The fire season in Canada: Causes

The fire season in Canada is already approaching, and experts believe that it will be one of the most intense, even more intense than that of 2024.

The fire season in Canada will reach, at least, the rates of 2023, when a record 18 million hectares of forest were burned.

This was stated by Canadian authorities on Wednesday, April 10.

“Above-average temperatures are expected this year in Canada. Alberta, British Columbia and Ontario are facing extreme drought conditions. We cannot ignore the climate crisis,” said Canadian Emergencies Minister Harjit Sajjan via his X account.

But what causes the fire season in Canada is a question that citizens ask themselves every year.

According to the official’s answer, the fire season in Canada is due to the extreme drought affecting the country.

In a press conference, he said that there are currently more than 70 active forest fires, mostly in the west of the country.

Despite the cold weather in the area, the fire season in Canada is favored by a winter that has been much drier and warmer than usual.

In that sense, from December to February, the country’s average temperatures were 5.2 degrees higher than historical records that began in 1948.


Canada’s Fire Season: Causes

The Minister of Natural Resources, Jonathan Wilkinson, pointed out that “there have always been forest fires across Canada”, but that “what is new is their frequency and intensity”.

In this regard, Ottawa plans to train an additional 1,000 forest firefighters and next week will double the tax credit for volunteer firefighters in the federal budget.

On the other hand, to insulate the fire season in Canada, 256 million Canadian dollars (187 million dollars) will be given to the provinces and territories to purchase specialized equipment to face the forest fire season.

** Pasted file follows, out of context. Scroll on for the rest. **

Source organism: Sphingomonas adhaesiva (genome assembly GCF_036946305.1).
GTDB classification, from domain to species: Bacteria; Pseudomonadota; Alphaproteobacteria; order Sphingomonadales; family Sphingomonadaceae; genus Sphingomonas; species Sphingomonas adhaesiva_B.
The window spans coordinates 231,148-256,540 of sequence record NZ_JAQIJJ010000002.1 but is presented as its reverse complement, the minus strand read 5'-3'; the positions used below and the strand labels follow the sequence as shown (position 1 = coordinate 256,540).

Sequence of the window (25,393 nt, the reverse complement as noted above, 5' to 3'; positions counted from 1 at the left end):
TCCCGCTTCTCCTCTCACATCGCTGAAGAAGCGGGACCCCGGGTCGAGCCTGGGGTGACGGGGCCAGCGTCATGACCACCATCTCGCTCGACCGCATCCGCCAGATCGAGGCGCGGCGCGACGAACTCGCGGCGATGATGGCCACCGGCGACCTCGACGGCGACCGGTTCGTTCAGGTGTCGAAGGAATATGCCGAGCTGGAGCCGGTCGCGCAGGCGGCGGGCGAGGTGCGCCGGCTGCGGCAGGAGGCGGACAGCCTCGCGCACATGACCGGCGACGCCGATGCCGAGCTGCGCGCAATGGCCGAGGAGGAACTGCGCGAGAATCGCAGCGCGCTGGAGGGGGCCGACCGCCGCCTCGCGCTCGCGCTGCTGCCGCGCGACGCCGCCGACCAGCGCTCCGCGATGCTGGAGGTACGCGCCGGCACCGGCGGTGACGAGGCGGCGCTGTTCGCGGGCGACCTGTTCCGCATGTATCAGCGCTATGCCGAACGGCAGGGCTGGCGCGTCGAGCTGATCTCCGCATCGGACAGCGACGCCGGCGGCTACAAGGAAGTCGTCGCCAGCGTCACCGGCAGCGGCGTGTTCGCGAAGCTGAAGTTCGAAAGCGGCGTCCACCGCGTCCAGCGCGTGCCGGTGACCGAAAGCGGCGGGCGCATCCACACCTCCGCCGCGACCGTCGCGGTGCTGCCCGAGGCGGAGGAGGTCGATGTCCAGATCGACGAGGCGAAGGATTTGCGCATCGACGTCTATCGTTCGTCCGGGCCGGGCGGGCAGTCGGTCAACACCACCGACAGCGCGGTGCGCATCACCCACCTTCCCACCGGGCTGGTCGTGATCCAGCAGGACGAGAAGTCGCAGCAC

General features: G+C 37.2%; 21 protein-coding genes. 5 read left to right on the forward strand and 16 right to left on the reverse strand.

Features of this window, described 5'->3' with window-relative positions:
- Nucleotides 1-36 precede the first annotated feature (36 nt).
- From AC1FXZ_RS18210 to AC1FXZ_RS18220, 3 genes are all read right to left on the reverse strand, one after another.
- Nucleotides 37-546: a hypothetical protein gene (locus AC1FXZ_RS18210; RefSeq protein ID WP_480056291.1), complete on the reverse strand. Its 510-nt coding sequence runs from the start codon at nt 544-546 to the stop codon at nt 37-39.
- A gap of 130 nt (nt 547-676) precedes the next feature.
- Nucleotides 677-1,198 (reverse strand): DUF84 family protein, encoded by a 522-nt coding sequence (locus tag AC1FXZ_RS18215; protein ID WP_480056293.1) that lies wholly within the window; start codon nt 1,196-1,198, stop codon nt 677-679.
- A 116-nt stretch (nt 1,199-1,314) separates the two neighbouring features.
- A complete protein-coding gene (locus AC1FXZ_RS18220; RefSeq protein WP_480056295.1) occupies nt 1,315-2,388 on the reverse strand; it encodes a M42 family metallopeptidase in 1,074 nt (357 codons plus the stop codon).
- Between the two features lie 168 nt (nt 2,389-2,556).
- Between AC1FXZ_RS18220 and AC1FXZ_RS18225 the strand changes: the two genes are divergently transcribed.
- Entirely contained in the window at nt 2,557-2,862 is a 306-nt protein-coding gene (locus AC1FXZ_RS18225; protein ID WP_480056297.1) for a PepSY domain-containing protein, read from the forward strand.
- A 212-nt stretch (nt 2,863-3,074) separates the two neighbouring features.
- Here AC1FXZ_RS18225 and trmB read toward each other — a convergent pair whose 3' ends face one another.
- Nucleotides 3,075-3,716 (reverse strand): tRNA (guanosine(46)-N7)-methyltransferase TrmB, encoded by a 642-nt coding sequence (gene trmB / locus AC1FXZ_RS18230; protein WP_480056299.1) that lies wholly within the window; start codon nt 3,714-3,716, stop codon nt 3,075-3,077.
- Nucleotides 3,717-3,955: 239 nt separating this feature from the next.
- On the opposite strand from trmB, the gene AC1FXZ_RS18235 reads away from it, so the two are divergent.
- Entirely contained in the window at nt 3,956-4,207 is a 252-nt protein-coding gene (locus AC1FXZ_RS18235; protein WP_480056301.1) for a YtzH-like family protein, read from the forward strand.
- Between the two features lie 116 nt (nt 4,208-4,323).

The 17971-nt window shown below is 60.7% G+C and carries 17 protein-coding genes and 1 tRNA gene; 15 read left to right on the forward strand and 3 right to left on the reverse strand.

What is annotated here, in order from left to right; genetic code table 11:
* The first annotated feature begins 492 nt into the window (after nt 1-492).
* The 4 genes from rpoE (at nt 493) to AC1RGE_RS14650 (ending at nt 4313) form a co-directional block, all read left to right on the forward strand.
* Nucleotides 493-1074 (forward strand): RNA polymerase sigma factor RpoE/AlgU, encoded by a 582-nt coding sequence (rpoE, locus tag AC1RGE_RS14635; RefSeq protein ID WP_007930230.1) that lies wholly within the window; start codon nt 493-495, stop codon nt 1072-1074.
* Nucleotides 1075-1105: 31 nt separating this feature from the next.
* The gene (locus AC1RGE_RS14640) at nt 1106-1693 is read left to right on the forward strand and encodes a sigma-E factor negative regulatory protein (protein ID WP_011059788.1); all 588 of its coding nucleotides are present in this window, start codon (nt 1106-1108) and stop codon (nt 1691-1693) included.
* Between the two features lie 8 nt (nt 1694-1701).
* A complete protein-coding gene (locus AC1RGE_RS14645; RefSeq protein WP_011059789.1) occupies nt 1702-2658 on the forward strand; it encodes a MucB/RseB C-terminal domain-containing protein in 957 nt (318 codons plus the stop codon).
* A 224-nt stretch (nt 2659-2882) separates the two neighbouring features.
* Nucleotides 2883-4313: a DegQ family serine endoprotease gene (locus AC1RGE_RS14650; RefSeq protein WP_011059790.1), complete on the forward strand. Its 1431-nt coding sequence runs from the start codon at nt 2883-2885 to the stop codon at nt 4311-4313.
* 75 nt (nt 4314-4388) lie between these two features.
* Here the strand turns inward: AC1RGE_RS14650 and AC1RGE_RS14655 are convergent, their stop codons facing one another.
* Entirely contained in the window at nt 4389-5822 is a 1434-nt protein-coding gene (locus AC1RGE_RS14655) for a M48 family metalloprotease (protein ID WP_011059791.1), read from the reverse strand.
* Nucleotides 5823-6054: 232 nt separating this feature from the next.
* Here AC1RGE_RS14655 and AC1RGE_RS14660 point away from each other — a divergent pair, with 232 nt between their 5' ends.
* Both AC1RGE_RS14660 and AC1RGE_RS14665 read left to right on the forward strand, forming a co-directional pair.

In 2023, 232 thousand people were evacuated because of the fire season in Canada, some 1052 fires were recorded.

The Director General of the Ministry, Michael Martin, has declared that 6,174 fires occurred this year in the whole country.

During this fire season in Canada, an area of 165,000 square kilometers was transformed into ashes and the flames continue to spread. 

Anthony Taylor, a specialist in forest management at the University of New Brunswick in Fredericton, interviewed by Nature, said that “the number one cause is the weather”.

Fires in Canada are routine, but it has been a particularly warm and dry spring in much of the country. Particularly in eastern Canada, which had about 50% less spring precipitation than usual.

Piyush Jain, a research scientist with the Canadian Forest Service, says it is unlikely to be related to an El Niño weather pattern, which brings warmer temperatures to the eastern Pacific Ocean and tends to warm the planet as a whole.

The U.S. National Oceanographic and Atmospheric Administration (NOOA) confirmed that El Niño has arrived, but the effects are not expected to manifest until the end of the year.

Still, extraordinary weather is not unexpected as the planet warms.

“Climate change is definitely a factor that is causing these extreme conditions to occur more frequently,” Jain explained.

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